Firstly, we have to make international guard systems. Mr. Dogar of IMAC, the Independent Monitoring Association for Child labor, said that we are not able to do “24-hour surveillance,” and cover “the whole area” (Montero, 2006). So, we make a new international association with nations, companies and non-government organizations. That is because, according to “Child Labour”, “Though the United Nations has already created a large number of international conventions, setting legal standards to prohibit the exploitation of child labour, the problem remains widespread” (n.d., p. 4). For example, we make international laws. If some companies do not obey those, countries do not allow selling these companies’ products. If we can do that, we can make a trend of obeying these rules.
Secondly, we have to concentrate on children’s entire life situations. Children’s working environment is very serious. We have to keep child workers far away from hazardous environments. For example, in factories, they work with hazardous chemical mixtures and glass bangles (Child Labour, 2006). Although solving these problems may make third world people’s livelihoods harder than now, after several years, it will be clear that their lives are more comfortable. So, we have to support their education for their future lives. For example, if their children study hard, they will get higher knowledge and technology. These changes give a chance for their living conditions to be more improved. In IKEA’s study, there were 22,000 children out of school in Andhra Pradesh. So, IKEA donated 18,000 tables for use in schools (International Partnership: IKEA, n.d.). In the long term, for their lives and their children’s lives, they do not have to steal their children’s future.
Finally, people have to lead in fixing this problem. Nowadays, many international organizations are trying to solve this problem. However, there are still problems. For example, in China, Nike’s factories are using children to work in assembly lines (Nike finds problem in China, 2008). So, people have to do movements such as a boycott. According to Joel D. Joseph (2008), “Our purchases keep children in chains,” he said, “Don’t buy it. Tell your Senator, Congressman and presidential candidates that we should oppose the cruelest abuse of human rights: child labor” (para. 10).
Some people have said that preventing child labor will have a bad effect on their economic activities such as unemployment. In Sialkot, Pakistan, there were 5,000 children workers. If they lose their job, about 20,000 families could be affected (Montero, 2006). However, if their problem continues, their livelihood will be worse. According to John H. Cushman Jr., in “Nike Pledges to End Child Labor,” “American companies pay workers in China and Vietnam less than $2 a day and workers in Indonesia less than $1 a day” (1998, para. 6). I think that we should apply higher the minimum age and pay more wages. If the minimum age rises by about 2 years, and minimum wage is raised, the effect on children worker’s families will be minimized.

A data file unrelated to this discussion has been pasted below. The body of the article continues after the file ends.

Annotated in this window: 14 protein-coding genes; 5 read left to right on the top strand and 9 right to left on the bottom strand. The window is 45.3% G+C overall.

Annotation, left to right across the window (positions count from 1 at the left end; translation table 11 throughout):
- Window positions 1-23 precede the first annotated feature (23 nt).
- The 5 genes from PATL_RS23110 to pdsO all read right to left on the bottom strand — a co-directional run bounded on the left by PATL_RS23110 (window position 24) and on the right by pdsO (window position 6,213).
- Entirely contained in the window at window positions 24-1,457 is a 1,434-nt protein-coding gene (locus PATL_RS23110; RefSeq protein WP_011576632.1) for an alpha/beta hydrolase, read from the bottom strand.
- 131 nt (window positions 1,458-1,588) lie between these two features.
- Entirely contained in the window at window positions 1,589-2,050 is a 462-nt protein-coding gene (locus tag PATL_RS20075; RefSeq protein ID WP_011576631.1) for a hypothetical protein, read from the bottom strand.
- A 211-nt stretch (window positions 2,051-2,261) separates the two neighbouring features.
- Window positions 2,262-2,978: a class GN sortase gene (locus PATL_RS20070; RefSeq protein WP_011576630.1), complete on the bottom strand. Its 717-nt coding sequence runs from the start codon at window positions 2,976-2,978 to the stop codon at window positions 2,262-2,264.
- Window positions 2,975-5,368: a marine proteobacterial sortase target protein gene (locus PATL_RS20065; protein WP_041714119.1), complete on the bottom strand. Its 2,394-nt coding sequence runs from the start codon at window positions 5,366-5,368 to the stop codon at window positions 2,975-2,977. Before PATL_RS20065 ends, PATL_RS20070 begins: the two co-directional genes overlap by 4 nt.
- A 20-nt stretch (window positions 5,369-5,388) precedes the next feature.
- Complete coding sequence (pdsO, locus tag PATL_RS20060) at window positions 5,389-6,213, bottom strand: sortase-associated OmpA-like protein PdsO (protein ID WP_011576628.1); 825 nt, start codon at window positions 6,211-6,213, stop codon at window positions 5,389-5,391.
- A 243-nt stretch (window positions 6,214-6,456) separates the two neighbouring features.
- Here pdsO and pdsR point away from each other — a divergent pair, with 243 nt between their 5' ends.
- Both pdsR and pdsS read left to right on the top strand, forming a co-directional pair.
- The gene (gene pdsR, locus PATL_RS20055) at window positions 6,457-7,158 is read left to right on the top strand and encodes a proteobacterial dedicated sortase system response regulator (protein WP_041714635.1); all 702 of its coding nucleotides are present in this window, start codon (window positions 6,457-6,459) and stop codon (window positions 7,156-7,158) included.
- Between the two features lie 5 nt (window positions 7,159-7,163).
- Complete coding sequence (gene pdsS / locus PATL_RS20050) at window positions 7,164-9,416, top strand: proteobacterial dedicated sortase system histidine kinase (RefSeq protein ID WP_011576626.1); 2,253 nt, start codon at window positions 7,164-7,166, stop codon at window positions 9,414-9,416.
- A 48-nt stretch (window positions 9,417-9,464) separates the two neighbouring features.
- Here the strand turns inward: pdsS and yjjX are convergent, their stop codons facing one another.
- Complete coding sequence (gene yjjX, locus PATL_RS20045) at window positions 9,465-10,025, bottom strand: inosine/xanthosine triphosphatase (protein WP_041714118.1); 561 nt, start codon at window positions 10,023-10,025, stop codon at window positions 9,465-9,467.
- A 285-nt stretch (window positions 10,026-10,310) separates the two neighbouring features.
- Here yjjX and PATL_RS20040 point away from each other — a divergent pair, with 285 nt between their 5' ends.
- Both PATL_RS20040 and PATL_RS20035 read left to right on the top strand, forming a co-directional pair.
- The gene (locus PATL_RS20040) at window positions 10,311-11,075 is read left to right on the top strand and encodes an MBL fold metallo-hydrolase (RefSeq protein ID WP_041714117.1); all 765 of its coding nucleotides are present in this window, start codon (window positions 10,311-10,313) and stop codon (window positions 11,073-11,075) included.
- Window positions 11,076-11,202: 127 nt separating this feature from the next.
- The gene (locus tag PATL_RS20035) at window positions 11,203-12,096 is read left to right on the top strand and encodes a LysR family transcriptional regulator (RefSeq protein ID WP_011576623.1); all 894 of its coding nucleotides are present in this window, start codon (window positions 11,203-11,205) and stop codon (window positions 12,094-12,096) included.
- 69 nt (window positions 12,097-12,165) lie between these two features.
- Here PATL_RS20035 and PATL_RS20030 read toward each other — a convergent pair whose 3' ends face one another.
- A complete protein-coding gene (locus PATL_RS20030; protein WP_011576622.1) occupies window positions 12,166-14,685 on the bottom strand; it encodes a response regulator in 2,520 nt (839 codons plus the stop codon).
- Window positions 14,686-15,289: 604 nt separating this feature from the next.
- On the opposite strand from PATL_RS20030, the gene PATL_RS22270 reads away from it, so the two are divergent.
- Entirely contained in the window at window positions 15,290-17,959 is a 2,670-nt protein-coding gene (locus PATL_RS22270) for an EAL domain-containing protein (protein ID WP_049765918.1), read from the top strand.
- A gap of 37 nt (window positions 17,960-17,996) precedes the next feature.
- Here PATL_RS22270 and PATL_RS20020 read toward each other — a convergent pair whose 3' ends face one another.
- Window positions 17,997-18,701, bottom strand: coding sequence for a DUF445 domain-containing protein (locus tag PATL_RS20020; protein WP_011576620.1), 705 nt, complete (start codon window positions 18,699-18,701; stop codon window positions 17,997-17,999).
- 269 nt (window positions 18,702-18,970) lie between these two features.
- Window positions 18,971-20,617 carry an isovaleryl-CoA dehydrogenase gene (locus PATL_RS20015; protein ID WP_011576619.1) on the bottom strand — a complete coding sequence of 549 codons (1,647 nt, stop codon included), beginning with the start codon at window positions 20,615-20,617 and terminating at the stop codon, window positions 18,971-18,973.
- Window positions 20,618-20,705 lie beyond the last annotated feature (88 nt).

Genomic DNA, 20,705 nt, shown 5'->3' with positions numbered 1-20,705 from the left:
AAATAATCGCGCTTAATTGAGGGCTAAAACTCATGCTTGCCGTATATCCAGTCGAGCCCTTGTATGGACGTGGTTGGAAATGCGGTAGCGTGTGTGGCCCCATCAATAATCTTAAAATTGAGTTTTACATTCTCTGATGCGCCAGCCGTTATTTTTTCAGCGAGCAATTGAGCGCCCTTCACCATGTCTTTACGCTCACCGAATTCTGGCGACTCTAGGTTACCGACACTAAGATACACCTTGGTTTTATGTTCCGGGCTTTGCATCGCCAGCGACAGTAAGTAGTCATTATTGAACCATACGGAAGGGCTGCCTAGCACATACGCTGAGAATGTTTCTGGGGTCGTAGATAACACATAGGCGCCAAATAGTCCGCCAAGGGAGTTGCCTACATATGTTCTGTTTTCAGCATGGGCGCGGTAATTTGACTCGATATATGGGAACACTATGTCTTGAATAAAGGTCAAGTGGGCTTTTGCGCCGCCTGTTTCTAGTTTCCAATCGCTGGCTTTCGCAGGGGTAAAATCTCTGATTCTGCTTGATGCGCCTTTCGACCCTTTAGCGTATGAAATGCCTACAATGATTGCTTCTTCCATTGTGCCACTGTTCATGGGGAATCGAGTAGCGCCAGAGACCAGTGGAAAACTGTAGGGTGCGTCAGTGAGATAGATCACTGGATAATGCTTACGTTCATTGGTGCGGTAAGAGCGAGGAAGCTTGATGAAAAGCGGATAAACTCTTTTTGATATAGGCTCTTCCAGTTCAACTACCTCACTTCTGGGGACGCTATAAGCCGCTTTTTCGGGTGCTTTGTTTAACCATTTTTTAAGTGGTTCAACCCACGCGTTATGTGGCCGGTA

In conclusion, child labor is not only a problem of their lives, but also a problem of their countries and whole nations. So, we should make a system that is able to do a 24-hour watch. Also, we have to watch these problems as a long-term project. In order to do that, people have to lead in fixing this problem. People should prevent Child Labor.
Child Labor (2006). Dictionary.com. Retrieved April 16, 2008, from http://www.dictionary.com
Child Labour. (n.d.). Retrieved April 16, 2008, from http://www.un.org/Pubs/CyberSchoolBus/briefing/labour/index.htm
Cushman, Jr., J. (1998, May 13). Nike pledges to end child labor and apply U.S. rules abroad. The New York Times. Retrieved April 16, 2008, from Lexis-Nexis.
International partnership: IKEA. (n.d.). UNICEF. Retrieved April 16, 2008, from http://www.unicef.org/corporate_partners/index_25092.html
Johnson, C. (2006, September 11). Businesses ignore environmental, social bottom lines at own risk. McClatchy Newspapers. Retrieved April 16, 2008, from Lexis-Nexis.
Joseph, J. (n.d.). Our purchases keep children in chains. Knight-Ridder. Retrieved April 16, 2008, from http://www.saigon.com/~nike/childlabor.htm
Montero, D. (2006, December 22). Nike’s dilemma: Is doing the right thing wrong? Christian Science Monitor. Retrieved April 16, 2008, from Lexis-Nexis.
Nike finds problems in China. (2008, March 15). The Toronto Star. Retrieved April 16, 2008, from Lexis-Nexis.
Nike sacks Pakistani supplier over child labour row. (2006, November 20). Guardian Unlimited. Retrieved April 16, 2008, from Lexis-Nexis.